Last month, as part of Ecoweek 2014, the Food Resilience Network, the Sustainability office and UC Kakariki co-hosted UC’s first Student Food Forum! The purpose of the forum was to get students’ views on accessibility to healthy and affordable food. In addition, it was a chance for students to share their ideas on how a stronger food system can be created on campus as well as in wider Christchurch.
Participants in the forum heard some fantastic speakers: Christchurch City Councillor Pauline Cotter shared her experiences with food accessibility in Christchurch, and provided information on the forthcoming food resilience policy and action plan for the city. Brian Rick, the food resilience project coordinator for project Lyttelton, made students think about how food resilient they actually are – especially after having been through the Christchurch earthquakes. UCSA president Sarah Platt brought a student perspective. She spoke about how students often don’t think about the food they eat when they come to university and that living in a flat can see many opting for bulk meals without taking into account vital dietary needs. All three speakers provided great insights and ideas about food resilience at UC and in Christchurch and gave those attending a lot to think about.
Students were also given the chance to share their ideas on cards and the response was fantastic. Many respondents wanted cheaper food options, healthier choices on campus and a chance to learn more about growing their own food and eating locally. Having markets and fruit trees on campus were also popular suggestions for both the UC campus and wider Christchurch.
These student responses also informed an online Student Food Survey about the cost of, and accessibility to, nourishing food for students. This survey ran over the last month and will help to further inform the Food Resilience Network and the University on what students and wider Christchurch need in regards to a stronger food system and how these changes can be implemented. The responses will also be considered for the forthcoming food resilience policy and action plan for the city.
Thanks to Kate Walsh for reporting on the Student Food Forum.
Speed Dating Sustainability, a new Eco Week event focused on UC staff, was co-hosted by the Community of Practice for Administrators and the Sustainability Office.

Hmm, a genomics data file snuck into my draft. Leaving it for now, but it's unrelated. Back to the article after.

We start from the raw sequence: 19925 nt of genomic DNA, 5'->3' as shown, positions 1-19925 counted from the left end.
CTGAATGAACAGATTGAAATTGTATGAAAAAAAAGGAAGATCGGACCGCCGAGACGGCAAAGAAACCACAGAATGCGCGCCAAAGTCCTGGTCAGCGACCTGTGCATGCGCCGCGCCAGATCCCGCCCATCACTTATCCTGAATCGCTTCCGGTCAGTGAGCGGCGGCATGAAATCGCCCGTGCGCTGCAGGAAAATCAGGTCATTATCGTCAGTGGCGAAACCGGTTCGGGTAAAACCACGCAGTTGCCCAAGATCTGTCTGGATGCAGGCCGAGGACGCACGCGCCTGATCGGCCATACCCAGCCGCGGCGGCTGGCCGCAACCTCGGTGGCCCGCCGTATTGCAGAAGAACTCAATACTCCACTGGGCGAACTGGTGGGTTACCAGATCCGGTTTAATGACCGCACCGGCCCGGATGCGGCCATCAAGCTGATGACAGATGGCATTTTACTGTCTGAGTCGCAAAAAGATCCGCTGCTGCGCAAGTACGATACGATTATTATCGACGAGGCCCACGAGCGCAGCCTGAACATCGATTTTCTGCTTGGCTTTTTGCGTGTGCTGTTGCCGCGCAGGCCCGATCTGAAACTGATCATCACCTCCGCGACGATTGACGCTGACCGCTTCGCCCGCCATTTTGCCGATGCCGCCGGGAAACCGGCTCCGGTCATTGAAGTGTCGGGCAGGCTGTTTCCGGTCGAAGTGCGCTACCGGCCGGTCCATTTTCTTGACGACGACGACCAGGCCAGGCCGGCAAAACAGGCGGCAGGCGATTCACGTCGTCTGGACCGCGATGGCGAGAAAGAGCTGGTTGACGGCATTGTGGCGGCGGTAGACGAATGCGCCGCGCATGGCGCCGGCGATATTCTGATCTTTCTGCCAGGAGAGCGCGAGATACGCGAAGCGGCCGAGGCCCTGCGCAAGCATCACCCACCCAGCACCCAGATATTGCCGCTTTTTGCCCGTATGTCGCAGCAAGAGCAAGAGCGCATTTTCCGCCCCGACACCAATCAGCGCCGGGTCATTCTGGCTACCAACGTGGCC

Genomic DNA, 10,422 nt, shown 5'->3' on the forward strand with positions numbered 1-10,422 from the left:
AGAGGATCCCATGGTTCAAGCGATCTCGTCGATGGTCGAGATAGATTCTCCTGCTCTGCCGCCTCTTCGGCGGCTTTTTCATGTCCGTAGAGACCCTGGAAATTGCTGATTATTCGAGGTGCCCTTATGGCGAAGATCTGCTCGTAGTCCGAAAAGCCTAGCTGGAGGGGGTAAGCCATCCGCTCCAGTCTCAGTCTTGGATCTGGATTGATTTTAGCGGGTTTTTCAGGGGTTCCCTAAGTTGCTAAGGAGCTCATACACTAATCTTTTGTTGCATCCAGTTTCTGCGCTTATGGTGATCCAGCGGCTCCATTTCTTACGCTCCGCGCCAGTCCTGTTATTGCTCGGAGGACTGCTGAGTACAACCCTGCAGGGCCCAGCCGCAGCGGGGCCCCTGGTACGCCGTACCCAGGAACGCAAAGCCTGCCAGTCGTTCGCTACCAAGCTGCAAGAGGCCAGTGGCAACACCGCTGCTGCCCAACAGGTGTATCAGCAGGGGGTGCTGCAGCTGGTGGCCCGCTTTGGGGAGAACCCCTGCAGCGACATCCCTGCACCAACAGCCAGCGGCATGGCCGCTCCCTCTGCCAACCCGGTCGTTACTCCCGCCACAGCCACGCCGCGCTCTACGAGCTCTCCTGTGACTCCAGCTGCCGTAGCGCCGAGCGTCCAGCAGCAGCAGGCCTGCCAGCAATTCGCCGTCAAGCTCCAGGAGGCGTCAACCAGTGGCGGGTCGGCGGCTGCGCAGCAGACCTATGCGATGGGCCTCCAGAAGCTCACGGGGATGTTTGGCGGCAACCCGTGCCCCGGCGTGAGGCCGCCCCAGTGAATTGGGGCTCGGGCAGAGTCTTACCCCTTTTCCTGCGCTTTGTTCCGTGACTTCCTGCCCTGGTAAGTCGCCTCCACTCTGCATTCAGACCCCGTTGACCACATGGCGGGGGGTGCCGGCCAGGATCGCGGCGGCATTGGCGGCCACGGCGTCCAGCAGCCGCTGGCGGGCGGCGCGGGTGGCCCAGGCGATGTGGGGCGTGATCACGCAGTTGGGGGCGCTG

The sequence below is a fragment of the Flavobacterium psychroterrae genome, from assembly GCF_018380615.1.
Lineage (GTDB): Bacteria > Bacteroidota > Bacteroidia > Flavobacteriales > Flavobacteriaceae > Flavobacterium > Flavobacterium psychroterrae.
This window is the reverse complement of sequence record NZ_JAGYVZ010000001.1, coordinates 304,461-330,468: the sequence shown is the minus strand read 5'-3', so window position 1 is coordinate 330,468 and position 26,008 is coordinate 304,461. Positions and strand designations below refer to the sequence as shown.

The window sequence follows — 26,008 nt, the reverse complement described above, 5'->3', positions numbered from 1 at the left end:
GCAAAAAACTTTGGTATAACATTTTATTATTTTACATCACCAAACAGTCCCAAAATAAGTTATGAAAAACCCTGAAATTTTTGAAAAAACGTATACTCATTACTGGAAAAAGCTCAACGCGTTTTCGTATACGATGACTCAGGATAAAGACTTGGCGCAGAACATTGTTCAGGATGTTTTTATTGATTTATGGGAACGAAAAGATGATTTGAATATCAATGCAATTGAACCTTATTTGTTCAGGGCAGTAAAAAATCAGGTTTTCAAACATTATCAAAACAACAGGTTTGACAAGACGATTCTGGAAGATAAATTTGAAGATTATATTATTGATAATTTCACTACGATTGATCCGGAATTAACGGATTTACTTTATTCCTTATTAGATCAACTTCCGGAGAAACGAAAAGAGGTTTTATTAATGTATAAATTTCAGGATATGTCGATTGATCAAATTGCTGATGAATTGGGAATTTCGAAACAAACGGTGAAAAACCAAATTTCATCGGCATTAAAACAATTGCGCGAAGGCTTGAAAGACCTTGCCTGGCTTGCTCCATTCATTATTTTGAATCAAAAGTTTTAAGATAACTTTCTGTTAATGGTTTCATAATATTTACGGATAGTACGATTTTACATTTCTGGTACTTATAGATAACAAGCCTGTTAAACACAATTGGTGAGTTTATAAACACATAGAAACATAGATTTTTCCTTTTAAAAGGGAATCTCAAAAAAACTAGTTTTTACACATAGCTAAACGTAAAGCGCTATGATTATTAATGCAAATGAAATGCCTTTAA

Participants were offered ‘tasters’ about what they can do help create a sustainable campus. This included learning about ‘comfort’ bikes for commuter cycling, “Fair Trade Fridays”, the Eco Office programme, and participants had the opportunity to buy a reusable cup or drink bottle.
It looked like everybody took a shine to something, and that at least one or two happy, lifelong matches were made!
Lynne de Groot, School Administrator for Biological Sciences won a hamper of Fair Trade goodies, sponsored by Office Max. A very special thanks to everybody who helped to run the event and were wonderful sustainability match-makers; Catherine Woods, Dallas Geddes (CoPA), Jeanette King (comfort bikes), Annette Gillespie (UC Health Centre and Eco Office), and Islay Rackam (Concious Consumers/Fair Trade).
Single-use plastic bottles are creating a world of trouble all around the globe. Both the production and the disposal of them is incredibly taxing on the natural environment. UC recycles at least 90,000 single-use bottles in just a year. Reason enough, we believe, to delay no more and purchase a made-to-last water bottle! You can fill your bottle at various fountains on the UC Campus and you can wash it at the Heat and Eat areas.
To highlight this issue, and to accompany Matt Goodman’s photo exhibition during this last Eco Week, we developed this infographic.
For the first time, Jane and Matt from the Sustainability Office, ran an Edible Campus Tour around the UC Campus. The tour saw roughly 40 people visiting food plants around the campus. It was a great opportunity to share interesting facts about the ancient origins of these plants and modern uses of them, whilst raising awareness that they are for free harvesting!
Highlights were visiting an old Ginkgo Biloba tree and a nut producing pine tree. Also worth noting are the trial plantings of the Grounds Department which include lemons, limes, pears and Chilean guava. The word is that they are well browsed … enough to be sure that if similar plantings were established the food would not be wasted. The tour made its way to the Okeover community garden where the pizza oven was ready to go and everyone enjoyed crisp pizza, lemon water and fresh pine nuts.